An opportunity

Updated 18 Sep 2018


WE’VE had terrible news out of Afghanistan in recent weeks. Terrorist incidents have skyrocketed and casualties are touching record levels. Reports indicate that the Afghan Taliban control or contest control in an increasing number of districts. The positive momentum generated by the successful ceasefire between Kabul and the Taliban during the Eid-ul-Fitr holidays in June seems to have been reversed.

To argue that the present moment may be a window of opportunity to move towards peace in the country seems woefully out of place. Yet, that’s exactly where we stand.

For years, we’ve heard the mantra that there is no military solution to the war in Afg­h­­a­nistan. Yet, one was hard-pressed to point to sustained attempts to kickstart a peace process. The Taliban refused to talk to the Afghan government while the US and Kabul insisted on an Afghan-led, Afghan-owned process. Internally, the US system suffered from an inconclusive debate on the terms and timing of initiating a negotiation process.

Pakistan believed that the US wanted military victory and remained dismissive of its int­e­rest in a political settlement. It resisted US pressure to act decisively against the Tali­ban, instead denying their presence on Pakis­tani soil. Taliban’s sincerity in pursuing negotiations was also circumspect. Recent events may have opened up space to break the logjam.

Regional events may have opened up space to break the logjam.

First, the battlefield in Afghanistan is now at a truly hurting stalemate. This may sound counterintuitive given that the Taliban have recently captured headlines courtesy of their massive offensives and ability to run over major provinces like Ghazni. Yet, they are no closer to being able to hold on to the urban or peri-urban territories they run over. They don’t have a path to military victory. Besides, even regional actors believed to be supporting them do not want this outcome.

At the same time, their ability to continue mounting offensives and expand their presence in rural areas confirms that the US troop increase and expanded operational authorities of the US military over the last year have not broken the insurgency’s back — and it isn’t going to. The combination makes for a battlefield stalemate.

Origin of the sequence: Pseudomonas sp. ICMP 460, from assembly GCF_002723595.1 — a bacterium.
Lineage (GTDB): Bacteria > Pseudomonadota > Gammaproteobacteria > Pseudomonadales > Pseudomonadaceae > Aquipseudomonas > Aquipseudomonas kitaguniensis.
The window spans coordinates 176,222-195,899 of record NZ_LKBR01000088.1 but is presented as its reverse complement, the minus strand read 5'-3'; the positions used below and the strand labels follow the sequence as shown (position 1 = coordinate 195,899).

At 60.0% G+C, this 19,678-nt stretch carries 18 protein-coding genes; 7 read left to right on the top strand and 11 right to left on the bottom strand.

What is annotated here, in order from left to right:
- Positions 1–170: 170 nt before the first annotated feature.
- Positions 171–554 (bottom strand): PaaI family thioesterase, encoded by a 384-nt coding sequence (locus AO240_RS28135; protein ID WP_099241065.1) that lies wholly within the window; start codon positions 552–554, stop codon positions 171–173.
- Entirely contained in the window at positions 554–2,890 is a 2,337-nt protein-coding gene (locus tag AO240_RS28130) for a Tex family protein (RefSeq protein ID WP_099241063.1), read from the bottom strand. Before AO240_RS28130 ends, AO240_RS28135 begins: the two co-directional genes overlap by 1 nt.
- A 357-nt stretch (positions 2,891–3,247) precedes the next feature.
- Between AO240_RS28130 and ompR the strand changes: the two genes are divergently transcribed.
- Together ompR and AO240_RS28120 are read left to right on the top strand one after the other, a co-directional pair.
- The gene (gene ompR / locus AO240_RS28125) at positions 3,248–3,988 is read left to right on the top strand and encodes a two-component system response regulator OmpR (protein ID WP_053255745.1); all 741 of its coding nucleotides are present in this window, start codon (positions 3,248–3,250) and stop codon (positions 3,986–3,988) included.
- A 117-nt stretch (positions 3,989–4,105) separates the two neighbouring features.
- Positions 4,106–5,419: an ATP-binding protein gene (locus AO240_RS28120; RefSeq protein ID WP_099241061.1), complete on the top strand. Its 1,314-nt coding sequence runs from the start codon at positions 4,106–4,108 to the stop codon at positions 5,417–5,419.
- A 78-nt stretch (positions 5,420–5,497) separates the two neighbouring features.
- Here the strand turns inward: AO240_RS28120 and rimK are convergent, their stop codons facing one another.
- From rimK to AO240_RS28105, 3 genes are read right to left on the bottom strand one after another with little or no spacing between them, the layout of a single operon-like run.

Second, the US has shown its intent by announcing the appointment of a special envoy for the Afghan peace process. Cru­cially, the envoy will sit in the State Depart­ment that has been most supportive of pushing a peace process over all other options. For those who understand Washing­ton’s bureaucratic milieu, the meaning is clear: US focus on political settlement is for real.

Simultaneously, we have gotten past the single biggest impediment to initiating serious negotiations in Afghanistan: the absence of direct talks between the US and the Tali­ban. In recent weeks, there have been reports that they have talked directly in Doha. Another round of discussions is exp­ected soon. While the US is committed to transferring the lead role to Kabul, it has shown willingness to continue ‘participating’ in talks. An arrangement whereby the Afghan government, Taliban, and the US can talk simultaneously is therefore more viable now.

Third, as complicated as Afghan politics is becoming in the run-up to next year’s presidential elections, this is also the first time there is genuine room for Afghan presidential candidates to run as ‘peace candidates’ — promising to negotiate an end to the war. Unlike before, where candidates found a hard-line stance on the war against the Taliban to be the only viable election strategy, the strong desire for peace and war termination signalled by Afghans over the past year — eg, through actions like the peace marches in the wake of the Eid ul Fitr ceasefire — imply that pro-peace manifestos might be more popular.

Indeed, by showing flexibility on the terms of talks with the Taliban, President Ghani seems to be positioning himself as such. Some of his opponents may choose to move further left on the political spectrum and promise even more proactive steps to achieve a negotiated settlement.

All this creates a significant opportunity for Pakistan-US ties. For years, the two sides have been stuck because the US has wanted Pakistan to neutralise the Taliban under its sway while Pakistan has pushed for talks while resisting forceful action against them. A drive in earnest towards political settlement creates an obvious overlap: Afghanistan, the US, and Pakistan can now work together to bring the Taliban to the negotiating table.

With this as the principal objective, it’ll also become easier for them to agree to isolate and go after those who try to scuttle talks. We also have the advantage of an imp­roved Afghanistan-Pakistan relationship of late. The two sides have already initiated a structured dialogue that, among other things, commits them to jointly finding a way forward in Afghanistan. This opportunity must not be lost.

The writer is author of Brokering Peace in Nuclear Environments: US Crisis Management in South Asia (Stanford University Press, 2018).

Published in Dawn, September 18th, 2018